Being serious about Syria
With our war enthusiasts agitating the world into a fearful froth over Syria, now might be a good time for sober consideration of the Assad regime. Neoconservatives itch for "confrontation" with Iraq's western neighbor (from a safe personal distance, as usual). A fine example of this latest genre, written by Iran-contra character Michael Ledeen, can be found in the Spectator. After repeating the Rumsfeld alarms about Syria's involvement with Saddam and chemical weapons, Ledeen levels the ultimate accusation against Damascus: "They are an integral part of the terror network that produced 11 September."
The insinuation that Syria had some role in al-Qaida's attack on the United States is entirely false. To manipulate public opinion, the hawks are fabricating a case that ignores certain complicated and inconvenient facts. Certainly Syria remains a repressive Baathist dictatorship, where the previous regime committed terrible crimes such as the 1982 Hama massacre. What the neocon ideologues don't mention, however, is that since Sept. 11, Syria has provided invaluable aid to the United States in the war against al-Qaida -- and that repaying such assistance with confrontation risks undermining the real war on terror around the world.
Like the Baathists in Iraq, the Syrians have traditionally been political enemies of al-Qaida (although they support the Muslim extremists of Hizbollah and Hamas). Even before Sept. 11, the Syrian authorities cooperated in operations against al-Qaida, according to Daniel Benjamin and Steven Simon, former counterterror directors at the National Security Council. In their 2002 book "The Age of Sacred Terror," Benjamin and Simon note that the Syrians uncovered an al-Qaida cell three years ago and "the operatives were quickly shipped to Jordan for trial. The country's secular rulers recognized that the group posed a long-term threat to their regime in Damascus, just as it did to the others in the region."
The Syrian government immediately denounced the Sept. 11 attack and identified many of the suspected al-Qaida operatives in Europe and the U.S. who were subsequently arrested.
According to the Washington Post, CIA agents arranged the "capture and transfer of an al-Qaida suspect to Syria," where he has no doubt been interrogated with the usual respect for legal niceties and human rights. The Syrians are holding suspect Mohammed Haydar Zammar despite protests from the German government, which was outraged by Zammar's "rendition" to Damascus because he holds dual German-Syrian citizenship.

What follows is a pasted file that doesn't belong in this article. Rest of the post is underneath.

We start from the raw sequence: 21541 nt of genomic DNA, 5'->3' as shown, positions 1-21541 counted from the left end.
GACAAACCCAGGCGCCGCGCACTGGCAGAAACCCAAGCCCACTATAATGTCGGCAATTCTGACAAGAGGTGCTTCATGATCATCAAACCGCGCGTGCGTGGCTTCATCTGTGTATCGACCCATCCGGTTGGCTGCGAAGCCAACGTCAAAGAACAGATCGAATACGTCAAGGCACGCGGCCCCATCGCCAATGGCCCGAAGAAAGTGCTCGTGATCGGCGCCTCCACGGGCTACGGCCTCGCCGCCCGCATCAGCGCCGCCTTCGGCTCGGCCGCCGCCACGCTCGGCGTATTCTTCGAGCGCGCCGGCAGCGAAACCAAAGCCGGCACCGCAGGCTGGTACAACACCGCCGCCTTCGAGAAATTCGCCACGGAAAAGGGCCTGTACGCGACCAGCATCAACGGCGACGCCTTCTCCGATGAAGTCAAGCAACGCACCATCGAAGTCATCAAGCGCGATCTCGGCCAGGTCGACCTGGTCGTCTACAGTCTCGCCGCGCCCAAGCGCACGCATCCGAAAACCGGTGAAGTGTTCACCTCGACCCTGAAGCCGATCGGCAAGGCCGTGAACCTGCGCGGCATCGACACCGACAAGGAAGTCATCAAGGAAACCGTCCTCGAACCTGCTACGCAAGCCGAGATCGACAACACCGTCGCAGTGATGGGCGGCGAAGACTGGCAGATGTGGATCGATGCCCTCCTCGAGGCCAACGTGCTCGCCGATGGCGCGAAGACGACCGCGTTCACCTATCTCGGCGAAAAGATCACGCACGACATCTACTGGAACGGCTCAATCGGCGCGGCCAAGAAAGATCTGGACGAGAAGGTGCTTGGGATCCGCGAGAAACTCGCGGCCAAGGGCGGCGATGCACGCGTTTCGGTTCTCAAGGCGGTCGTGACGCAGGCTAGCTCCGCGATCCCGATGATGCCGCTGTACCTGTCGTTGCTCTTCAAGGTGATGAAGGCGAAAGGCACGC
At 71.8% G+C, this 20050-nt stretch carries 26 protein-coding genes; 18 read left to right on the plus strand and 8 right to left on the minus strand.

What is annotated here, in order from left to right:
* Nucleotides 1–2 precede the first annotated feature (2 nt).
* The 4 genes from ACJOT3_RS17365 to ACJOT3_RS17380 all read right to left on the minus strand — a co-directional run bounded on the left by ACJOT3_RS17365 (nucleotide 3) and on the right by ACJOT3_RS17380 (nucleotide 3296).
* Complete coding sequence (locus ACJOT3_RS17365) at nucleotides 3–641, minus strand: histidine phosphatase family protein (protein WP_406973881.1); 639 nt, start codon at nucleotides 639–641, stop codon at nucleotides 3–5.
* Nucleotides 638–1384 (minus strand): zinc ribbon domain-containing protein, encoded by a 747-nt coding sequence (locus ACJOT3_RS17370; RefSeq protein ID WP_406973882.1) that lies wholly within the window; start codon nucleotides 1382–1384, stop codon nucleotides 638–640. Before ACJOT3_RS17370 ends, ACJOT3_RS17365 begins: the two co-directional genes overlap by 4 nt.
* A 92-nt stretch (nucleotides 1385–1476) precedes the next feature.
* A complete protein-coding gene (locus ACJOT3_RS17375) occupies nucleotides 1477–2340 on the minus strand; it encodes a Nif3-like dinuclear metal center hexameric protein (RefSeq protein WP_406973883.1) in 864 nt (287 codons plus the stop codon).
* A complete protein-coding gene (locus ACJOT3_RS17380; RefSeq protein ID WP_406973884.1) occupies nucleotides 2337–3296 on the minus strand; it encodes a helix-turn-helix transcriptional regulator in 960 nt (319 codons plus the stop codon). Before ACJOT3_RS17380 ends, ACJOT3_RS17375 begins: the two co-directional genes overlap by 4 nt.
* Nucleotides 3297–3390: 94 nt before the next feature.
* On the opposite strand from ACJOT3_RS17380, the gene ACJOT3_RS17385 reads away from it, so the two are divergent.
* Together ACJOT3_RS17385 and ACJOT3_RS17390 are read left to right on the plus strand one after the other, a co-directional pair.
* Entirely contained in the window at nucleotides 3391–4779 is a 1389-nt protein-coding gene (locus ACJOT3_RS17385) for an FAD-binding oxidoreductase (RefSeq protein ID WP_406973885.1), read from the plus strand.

Last September, while testifying against a congressional move to impose new sanctions on Syria, Assistant Secretary of State David Satterfield pointedly praised the Syrian government for its participation in the war against al-Qaida. He expressed the president's appreciation for Syria's help, which "has been substantial and has helped save American lives."
The paradox, of course, is that Syria is simultaneously considered a "state sponsor of terrorism" because of its activities on the West Bank and Gaza. The State Department's most recent assessment of Damascus is worth quoting at length:
"Syria's president, Bashar al-Asdad, as well as senior Syrian officials, publicly condemned the September 11 attacks. The Syrian Government also cooperated with the United States and with other foreign governments in investigating al-Qaida and some other terrorist groups and individuals.
"The Government of Syria has not been implicated directly in an act of terrorism since 1986, but it continued in 2001 to provide safe haven and logistics support to a number of terrorist groups ... Syria provided Hizballah, HAMAS, PFLP-GC, the PIJ, and other terrorist organizations refuge and basing privileges in Lebanon's Beka'a Valley, under Syrian control."
War, diplomacy and life aren't as comfortingly simple as the neocon crusaders like to think. Is Syria more repressive or more dangerous than such American allies as Pakistan, which also supports terrorist groups? Will making an "example" of Damascus promote or discourage cooperation against al-Qaida?
Fortunately, the "coalition of the willing" includes cooler heads. Yesterday Tony Blair and his foreign minister Jack Straw both stated publicly that Britain has no intention of waging war on Syria.
[11:06 a.m. PDT, April 15, 2003]